On video–Batman: Year One, the animated movie

In light of the release of Batman: The Dark Knight Returns, Part 1 on DVD and Blu-ray (review coming soon), I watched the 2011 release by Warner Brothers Animation, Batman: Year One.  Batman: Year One is an adaptation of a 1987 regular run Batman title (Issues 404-407), released in graphic novel form as Batman: Year One.  Written by Frank Miller with art by David Mazzucchelli, the graphic novel often floats at or near the #1 spot on lists of the best Batman stories ever told, as well as the top 100 graphic novels of all time.  I’ve found the graphic novel to be better than Batman: The Dark Knight Returns, in part because it tells a classic Batman origin story and I prefer Mazzucchelli’s Gothic meets-noir-artwork in Batman: Year One to Miller’s scrawling style in Dark Knight Returns.

The animated film does a lot right, but misses in some areas, too.

If you’ve read Batman: Year One you know it could have been called the Commissioner Gordon story.  It is the best Gordon story told in comic book form.  It’s the same story adapted by Christopher Nolan for Gary Oldman’s Gordon in the Dark Knight movie trilogy.  In fact despite the fact I only like (not love) that film trilogy, I believe Nolan adapted Gordon for his live action film better than the animated version did here.  It may be because the animated version is illustrated a lot “cleaner” than the graphic novel, using brighter colors and less classic comic book style as the original source material did.  Part of that is that the creators simply chose not to faithfully adapt the dark colors and drab Gotham City that Mazzucchelli created, opting instead for a standard, modern animated Batman film style.  It’s comfortable and it’s fine, and will appeal to fans of most recent Batman animated series, for example.  But it would have been fun to see the noir treatment here, which helped make the source material so good.

The animated film is faithful to Frank Miller’s story.  Gordon’s storyline is the best part of both stories, and Batman’s origin is pretty standard stuff, having been done so many times over the years in comic and movie form.  The inclusion, albeit briefly, of Selina Kyle/Catwoman is also a positive, and you wish that Miller would have made a Catwoman sequel with Mazzuchelli to show the further exploits of the character in the noir Year One world (for something close to that, I recommend the four-issue limited Catwoman series from 1989).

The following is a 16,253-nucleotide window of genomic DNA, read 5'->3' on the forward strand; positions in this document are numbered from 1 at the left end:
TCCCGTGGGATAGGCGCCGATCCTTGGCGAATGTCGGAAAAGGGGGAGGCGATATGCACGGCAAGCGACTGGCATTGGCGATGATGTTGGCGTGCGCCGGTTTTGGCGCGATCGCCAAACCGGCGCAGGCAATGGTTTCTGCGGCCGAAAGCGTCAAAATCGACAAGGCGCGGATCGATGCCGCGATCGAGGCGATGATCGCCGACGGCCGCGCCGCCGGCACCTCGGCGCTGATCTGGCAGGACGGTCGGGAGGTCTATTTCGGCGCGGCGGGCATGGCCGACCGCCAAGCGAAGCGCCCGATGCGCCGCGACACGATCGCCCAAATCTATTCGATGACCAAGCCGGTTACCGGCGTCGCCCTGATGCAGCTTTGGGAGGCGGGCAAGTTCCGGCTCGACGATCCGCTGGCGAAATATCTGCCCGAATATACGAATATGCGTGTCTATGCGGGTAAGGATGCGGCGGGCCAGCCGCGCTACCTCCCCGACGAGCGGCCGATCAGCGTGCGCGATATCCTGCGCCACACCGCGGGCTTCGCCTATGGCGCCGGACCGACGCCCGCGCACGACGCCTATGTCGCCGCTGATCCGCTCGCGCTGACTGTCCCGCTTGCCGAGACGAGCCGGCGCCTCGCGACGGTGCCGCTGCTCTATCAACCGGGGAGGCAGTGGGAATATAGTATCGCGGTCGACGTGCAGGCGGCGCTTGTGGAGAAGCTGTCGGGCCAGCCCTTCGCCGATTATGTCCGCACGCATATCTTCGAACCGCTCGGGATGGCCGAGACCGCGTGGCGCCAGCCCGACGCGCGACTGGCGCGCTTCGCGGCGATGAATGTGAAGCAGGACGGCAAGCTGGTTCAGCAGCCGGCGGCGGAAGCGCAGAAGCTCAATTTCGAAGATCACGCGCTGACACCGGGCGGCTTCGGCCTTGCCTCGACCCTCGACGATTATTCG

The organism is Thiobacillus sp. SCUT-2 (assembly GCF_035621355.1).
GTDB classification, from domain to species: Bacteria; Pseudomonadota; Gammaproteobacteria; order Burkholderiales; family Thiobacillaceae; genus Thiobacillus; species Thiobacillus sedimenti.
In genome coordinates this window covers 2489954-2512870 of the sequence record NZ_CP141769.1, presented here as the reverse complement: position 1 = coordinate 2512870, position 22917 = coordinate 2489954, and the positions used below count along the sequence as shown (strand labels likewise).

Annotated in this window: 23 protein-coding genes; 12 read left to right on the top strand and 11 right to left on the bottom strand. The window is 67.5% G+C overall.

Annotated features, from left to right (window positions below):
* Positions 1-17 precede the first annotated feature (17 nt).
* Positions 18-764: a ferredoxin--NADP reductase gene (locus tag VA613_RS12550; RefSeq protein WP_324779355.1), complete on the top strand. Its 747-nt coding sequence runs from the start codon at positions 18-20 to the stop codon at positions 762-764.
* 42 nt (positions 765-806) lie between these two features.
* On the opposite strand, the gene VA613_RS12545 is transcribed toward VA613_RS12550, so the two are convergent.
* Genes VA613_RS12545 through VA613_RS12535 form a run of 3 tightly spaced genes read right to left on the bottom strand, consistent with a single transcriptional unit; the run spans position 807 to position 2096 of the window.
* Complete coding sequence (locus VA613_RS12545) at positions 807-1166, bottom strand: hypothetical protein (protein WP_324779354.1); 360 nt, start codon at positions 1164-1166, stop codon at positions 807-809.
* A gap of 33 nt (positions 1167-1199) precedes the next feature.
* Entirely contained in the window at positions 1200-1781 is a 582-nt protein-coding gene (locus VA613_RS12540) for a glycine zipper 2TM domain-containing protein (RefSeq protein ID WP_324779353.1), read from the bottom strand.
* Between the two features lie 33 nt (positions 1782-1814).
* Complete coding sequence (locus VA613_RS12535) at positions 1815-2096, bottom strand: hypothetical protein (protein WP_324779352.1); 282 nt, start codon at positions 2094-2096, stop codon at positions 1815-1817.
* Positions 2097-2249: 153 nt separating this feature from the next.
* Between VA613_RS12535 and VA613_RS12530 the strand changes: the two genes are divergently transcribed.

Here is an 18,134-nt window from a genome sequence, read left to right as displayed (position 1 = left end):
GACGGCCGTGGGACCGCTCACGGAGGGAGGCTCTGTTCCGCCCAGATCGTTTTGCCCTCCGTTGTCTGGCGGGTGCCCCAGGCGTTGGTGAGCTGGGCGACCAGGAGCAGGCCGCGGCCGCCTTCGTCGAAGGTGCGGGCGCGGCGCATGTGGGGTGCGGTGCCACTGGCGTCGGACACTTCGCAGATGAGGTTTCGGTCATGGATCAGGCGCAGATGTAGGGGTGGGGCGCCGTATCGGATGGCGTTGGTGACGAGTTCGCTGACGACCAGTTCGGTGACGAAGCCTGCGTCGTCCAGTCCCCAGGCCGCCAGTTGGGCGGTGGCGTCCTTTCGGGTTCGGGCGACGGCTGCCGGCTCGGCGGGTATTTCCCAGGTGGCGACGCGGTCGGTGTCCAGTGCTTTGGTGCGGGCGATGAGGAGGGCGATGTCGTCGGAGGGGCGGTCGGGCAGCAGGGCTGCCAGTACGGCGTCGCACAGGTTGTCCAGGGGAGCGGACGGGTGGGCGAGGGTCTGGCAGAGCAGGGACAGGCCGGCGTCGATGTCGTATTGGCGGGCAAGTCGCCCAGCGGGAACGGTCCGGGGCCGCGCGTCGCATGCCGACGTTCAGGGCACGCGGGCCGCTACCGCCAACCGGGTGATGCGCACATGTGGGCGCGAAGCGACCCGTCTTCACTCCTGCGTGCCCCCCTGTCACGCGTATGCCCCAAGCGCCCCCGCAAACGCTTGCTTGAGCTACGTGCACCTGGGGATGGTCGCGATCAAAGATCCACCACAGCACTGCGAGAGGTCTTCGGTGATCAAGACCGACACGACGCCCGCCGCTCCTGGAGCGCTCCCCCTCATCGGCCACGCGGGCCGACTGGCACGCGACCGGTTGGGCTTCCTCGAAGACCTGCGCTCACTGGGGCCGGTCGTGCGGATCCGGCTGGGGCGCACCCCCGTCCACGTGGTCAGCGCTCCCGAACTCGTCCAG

What makes Gordon good in the animated movie is voice actor Bryan Cranston (Breaking Bad, Argo).  His voice skill brings Gordon alive, and his performance is spirited enough that you could see Cranston playing Gordon in a live action version one day.  The voice of Bruce Wayne/Batman is played by relative newcomer Ben McKenzie.  There’s not a lot to say about McKenzie’s voice work here, other than it sounds like the Batman of past animated series, specifically Kevin Conroy.  So it is good, just not a lot to do in this story but inner-head narration throughout the film and some limited dialogue, in that low, whispery, almost Dirty Harry-type voice.  Eliza Dushku (Buffy the Vampire Slayer, Dollhouse) voices a solid Selina Kyle/Catwoman, but unfortunately the character has such a small role here that she doesn’t get too many lines.  Even fewer lines go to a detective working with Gordon voiced by Katee Sackhoff (Battlestar Galactica) so it’s difficult to say much about her performance here.  All the bad guys’ voices sort of ran together as gruff “mob boss” types.

At only an hour, overall the adaptation is a good one.  It includes some good action sequences, and it gets into the head of Jim Gordon having to shuffle his life with a pregnant wife at home, his first duties in Gotham, police corruption and an ugly city, with no one to help him.  Although the visuals are not all that stylized, the sound is something that really stands out.  Kudos to the foley artist on this film, as the sound of the streets, the subway, keys rattling, cars roaring by–all immerse the viewer into the world of Gotham more than any other part of the film.  And the soundtrack has a good Batman feel.

Batman: Year One is pretty much kid friendly, except some minor allusions to prostitution and drug busts, so it is one to drop in the DVD player to get kids into the Batman world.  And it has enough to keep the attention of adult viewers.  It’s available on Netflix, and for sale in most stores that sell DVD/Blu-rays as well as online.

C.J. Bunce

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